Don’t be afraid to surrender yourself to God’s will.  I tell people all the time that I don’t have the answers.  But I do know this one: God knows what’s best for us.  Listen. Heed the signs.  They’re there right in front of you.   We so often are sure that we have it all figured out for ourselves and we overlook the obvious prompting of the Holy Spirit.

If you didn’t complete a Covenant last weekend, I encourage you to consider taking the time to do it now.  No one with ever see it except you.  It will be mailed back to you next summer and you will be able to review your commitments.   In two weeks, the Covenant chest will be moved under the back altar where it will remain in the sanctuary all year as a reminder to you of your promises to God.




Don’t Forget To Pray!

I always thought my Mom was a great mother.  She seemed to have such wisdom in how she parented her three daughters.

One day, when I was a parent myself and having a difficult time with a situation, I asked my Mom how she had always managed to know the answers.  She said she didn’t always know the answers; she prayed a lot and did the best she could.

I never asked her what exactly she said when she prayed, but it may have been something like this:

Dear Lord,

Thank You for my children. I know they are a gift from You.  Daily I need Your strength and wisdom to train them in the way they should go.  Give me patience and a joyful heart; let me be an example of Your love and forgiveness.  Thank You, Father, for the honor of being a parent.  Amen.

As I look back on her response, it was great advice for parenting, but also for getting through life.

Take a minute to think about it..  PRAY A LOT AND DO THE BEST YOU CAN.  

I always remind myself that the formal prayers that are written in books were written by people like you and me.  Everyday people with everyday thoughts.

It’s not as much WHAT you pray, but THAT you pray.  It’s including God in your life on a daily basis and having conversations with Him throughout the day.    He’s like any parent, mentor, friend; remember to ask advice and to thank Him for the counsel.   I always have to remind myself that my plan isn’t necessarily God’s plan.


Lord, make me an instrument of your peace,
Where there is hatred,  let me sow love;
Where there is injury, pardon;
Where there is doubt, faith;
Where there is dispair, hope;
Where there is darkness, light;
Where there is sadness, joy;

O Divine Master,
Grant that I may not so much seek
To be consoled as to console;
To be understood as to understand;
To be loved as to love.

For it is in giving that we receive;
It is in pardoning that we are pardoned;
And it is in dying that we are born to eternal life.


Dear Lord,

Help me remember what a difference it makes when I make time with You a priority in my morning. Awaken me in body and spirit each day with a desire to meet with You and to hear You speak words of affirmation, assurance and wisdom over my heart as I prepare to go into my day. In Jesus’ Name, Amen.


 Dear Lord,

I don’t know who or what will cross my path today. But I do know that You are my Rock and my Fortress. You are my Shield and my Strong Tower. Help me to anchor myself to You today. Teach me how to stand strong in You and choose only Your way today. Help me walk by Your truth and not my feelings.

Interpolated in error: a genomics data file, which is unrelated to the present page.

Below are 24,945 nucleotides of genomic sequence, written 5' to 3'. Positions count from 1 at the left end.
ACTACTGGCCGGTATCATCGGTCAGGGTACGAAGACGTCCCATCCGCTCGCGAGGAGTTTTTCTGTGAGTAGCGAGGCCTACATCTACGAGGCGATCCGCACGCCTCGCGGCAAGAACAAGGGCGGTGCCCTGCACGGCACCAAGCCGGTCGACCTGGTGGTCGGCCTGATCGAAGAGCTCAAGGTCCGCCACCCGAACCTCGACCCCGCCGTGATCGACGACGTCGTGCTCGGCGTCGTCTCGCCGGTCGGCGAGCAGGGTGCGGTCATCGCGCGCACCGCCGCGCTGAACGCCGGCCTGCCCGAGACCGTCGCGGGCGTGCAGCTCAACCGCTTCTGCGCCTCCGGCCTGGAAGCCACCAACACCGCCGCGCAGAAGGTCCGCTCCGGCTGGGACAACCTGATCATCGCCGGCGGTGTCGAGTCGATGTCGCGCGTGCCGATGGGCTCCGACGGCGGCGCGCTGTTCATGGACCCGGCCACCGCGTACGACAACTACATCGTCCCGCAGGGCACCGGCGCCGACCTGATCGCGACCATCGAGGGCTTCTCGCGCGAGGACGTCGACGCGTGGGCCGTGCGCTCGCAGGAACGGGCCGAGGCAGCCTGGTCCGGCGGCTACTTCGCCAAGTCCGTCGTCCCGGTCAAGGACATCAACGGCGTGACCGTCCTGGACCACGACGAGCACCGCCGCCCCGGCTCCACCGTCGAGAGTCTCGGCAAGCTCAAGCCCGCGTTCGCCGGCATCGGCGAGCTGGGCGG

Help me to embrace anything that comes my way as an opportunity to see You at work and as an opportunity to point others to You.

Thank You that You love me and nothing can ever take that away from me! Even if I fail today and fall short, You whisper Your unconditional love deep into my soul and remind me that Your mercies are new every morning.  That truly amazes me, Lord.

Thank You for meeting with me today. Would You wake me again tomorrow with the same sweet whisper of Your love? I can’t wait to meet with You again. In Jesus’ Name,  Amen.



The Time is Nearer Than You Think

As you read this, I will be out of town with my sister, Sally.  Her husband of 42 years died last spring after a long illness that left him house/bed bound.  Sally hadn’t been able to leave town for over two years and desperately needed to get away.  So, a few months later, we met in Las Vegas for a couple of days.  At the end of the visit, she asked if we could make it an annual trip.  So, now you know my whereabouts.

Sally is three years older than I am and we were always very close growing up.  We even stood up for each other at our respective weddings (only four months apart!).    We had a third sister, Joellen, who was the oldest and she seemed to always be “the odd man out”.

After our daddy celebrated his 80th birthday, we realized that we would one day be just the three of us.  We vowed to work on forging a closer relationship while our parents were still with us.

We met a few times for a Sisters’ Weekend and were well on our way to a renewed and revitalized relationship.   Then, two days after his 85th birthday, Daddy passed into eternal life.  So, our master plan was proceeding “according to plan”.

Then the unforeseen happened.  Joellen developed A.L.L. which is a fatal form of leukemia from earlier  treatment for breast cancer.  She spent seven months in the hospital before she eventually succumbed.  Now our plan went haywire!  It was just the two of us and Mom.  Thirteen months later, we lost Mom as well.  And then there were two.